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I'm studying Kanji from the book "Kanji de manga", In the book they present manga written in hiragana/katakana and replace one word with the Kanji they showcase on that page. However, when I'm reading it, I notice that everything is squashed together with no spaces in between.

Here's an image of what I mean:

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How can you tell when the next word starts? I understand everything in the book, except when the next word starts.

Thanks.

  • I'm actually pretty confused as to what you mean. If you know what each word means, then why is it so hard for you to determine where the next one begins? You do know that real-life Japanese doesn't have spaces either, right? Seriously, if you know what each word means, figuring out where one ends and the other begins should be simple. – Pleiades Feb 13 '16 at 20:30
  • @Pleiades I think the problem is that most of this book is written in kana. It's one of those perversities of Japanese that even though kanji are a swine to learn they nicely delineate words and make it easier to read once you have learned them. – user3856370 Feb 13 '16 at 20:47
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    @user3856370 The silly thing about that book is that it uses no kanji in its dialogues except the one it's teaching on that page. Not even the ones it's previously taught. Even the jukugo end up written as 学こう ... It doesn't really reinforce a "good kanji balance" for the learner. – oals Feb 13 '16 at 20:57
  • For example, I don't know if は is the particle "wa" or a bit of a word I don't know, I chose that page as an example because it is a page which I managed to decode. It makes it VERY hard to learn the vocabulary used on some other pages when it's all squashed together indecipherably. @Pleiades – Daniel Cann Feb 13 '16 at 20:57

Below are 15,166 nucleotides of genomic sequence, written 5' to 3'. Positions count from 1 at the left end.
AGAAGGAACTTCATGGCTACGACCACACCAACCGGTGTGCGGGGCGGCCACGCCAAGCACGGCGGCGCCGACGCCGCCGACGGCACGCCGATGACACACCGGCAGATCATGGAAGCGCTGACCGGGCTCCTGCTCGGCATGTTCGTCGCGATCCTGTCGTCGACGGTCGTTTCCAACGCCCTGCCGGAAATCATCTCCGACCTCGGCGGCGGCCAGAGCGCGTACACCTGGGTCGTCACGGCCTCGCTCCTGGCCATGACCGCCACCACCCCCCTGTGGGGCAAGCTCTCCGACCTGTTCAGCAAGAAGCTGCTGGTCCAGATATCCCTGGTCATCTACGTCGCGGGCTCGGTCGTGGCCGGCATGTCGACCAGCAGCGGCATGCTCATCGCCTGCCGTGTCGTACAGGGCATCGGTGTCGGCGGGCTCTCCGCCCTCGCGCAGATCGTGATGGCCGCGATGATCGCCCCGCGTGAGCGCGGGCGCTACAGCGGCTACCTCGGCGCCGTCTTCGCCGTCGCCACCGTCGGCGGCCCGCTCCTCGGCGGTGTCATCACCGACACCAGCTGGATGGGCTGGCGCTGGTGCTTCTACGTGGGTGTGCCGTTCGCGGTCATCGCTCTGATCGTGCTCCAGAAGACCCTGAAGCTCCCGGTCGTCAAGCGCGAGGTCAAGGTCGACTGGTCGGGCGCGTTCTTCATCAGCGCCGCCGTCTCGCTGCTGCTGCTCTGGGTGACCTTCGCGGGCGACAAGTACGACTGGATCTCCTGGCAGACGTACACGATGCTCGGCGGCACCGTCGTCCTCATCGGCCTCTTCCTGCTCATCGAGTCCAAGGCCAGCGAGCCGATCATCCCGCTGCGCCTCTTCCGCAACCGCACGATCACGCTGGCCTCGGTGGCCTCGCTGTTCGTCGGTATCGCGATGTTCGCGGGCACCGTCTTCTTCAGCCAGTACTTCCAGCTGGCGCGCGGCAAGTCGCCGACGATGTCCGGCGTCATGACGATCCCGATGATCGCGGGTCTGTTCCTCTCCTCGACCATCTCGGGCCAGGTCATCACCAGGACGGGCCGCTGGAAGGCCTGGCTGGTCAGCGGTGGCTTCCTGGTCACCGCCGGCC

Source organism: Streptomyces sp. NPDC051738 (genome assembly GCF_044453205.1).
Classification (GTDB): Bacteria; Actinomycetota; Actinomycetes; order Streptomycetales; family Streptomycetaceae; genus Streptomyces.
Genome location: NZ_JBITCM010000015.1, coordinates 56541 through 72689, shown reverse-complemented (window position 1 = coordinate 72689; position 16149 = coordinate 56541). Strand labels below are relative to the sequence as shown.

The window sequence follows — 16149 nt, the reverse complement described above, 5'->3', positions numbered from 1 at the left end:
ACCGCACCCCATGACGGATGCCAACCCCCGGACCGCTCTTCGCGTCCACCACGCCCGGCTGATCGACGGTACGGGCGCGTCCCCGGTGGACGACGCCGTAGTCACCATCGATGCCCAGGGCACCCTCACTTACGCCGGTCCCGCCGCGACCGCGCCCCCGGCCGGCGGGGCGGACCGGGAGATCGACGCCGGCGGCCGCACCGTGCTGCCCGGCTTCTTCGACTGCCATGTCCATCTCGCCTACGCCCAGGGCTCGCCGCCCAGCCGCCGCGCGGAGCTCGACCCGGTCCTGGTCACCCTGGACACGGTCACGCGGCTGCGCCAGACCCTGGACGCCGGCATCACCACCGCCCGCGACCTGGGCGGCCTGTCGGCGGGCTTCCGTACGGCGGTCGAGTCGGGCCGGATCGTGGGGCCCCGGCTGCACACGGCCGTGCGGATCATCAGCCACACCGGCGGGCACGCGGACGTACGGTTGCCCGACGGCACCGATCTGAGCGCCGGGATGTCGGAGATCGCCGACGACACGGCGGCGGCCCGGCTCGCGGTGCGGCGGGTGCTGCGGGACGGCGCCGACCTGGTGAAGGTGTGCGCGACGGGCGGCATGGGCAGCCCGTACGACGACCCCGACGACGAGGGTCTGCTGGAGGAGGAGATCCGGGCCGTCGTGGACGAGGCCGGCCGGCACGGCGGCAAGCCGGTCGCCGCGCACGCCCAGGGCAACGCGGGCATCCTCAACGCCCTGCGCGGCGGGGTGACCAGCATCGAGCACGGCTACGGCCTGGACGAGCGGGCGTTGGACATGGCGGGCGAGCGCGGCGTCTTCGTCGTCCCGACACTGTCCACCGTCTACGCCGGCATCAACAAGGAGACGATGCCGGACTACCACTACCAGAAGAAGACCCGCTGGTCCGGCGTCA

• As Pleiades says, that's how Japanese is. There are no gaps. That particular problem is not the fault of the book. All you can do is persevere or try learning from a different book. I think every learner struggles with this at first. It will get easier though. – user3856370 Feb 13 '16 at 21:04
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There are three things that can help you here:

  1. They're being nice and breaking words cleanly at the end of each line. The start of a new line is always the start of a new word here.**
  2. Speak the lines out to yourself. Hearing yourself speak will combine your listening comprehension with your reading comprehension. However, this is moot if you don't:
  3. Learn more words. My brain is used to the various parts of speech, and thus immediate splits apart the text (from the first bubble) into:

べんきょう・なんか・して・どう・した・の? めずらしい・わ・ね

Regardless of the presence of Kanji. Kanji is meant to assist in that splitting process. The full text is:

勉強なんかしてどうしたの?珍しいわね

Notice that the real text is mostly Hiragana anyway. Reading enough manga and novels will get your eyes used to this.

** Novels won't always be nice like this. Mid-hiragana-stream splits from line to line are quite common.

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    Thanks, this solved the problem, I understand better now – Daniel Cann Feb 14 '16 at 6:43

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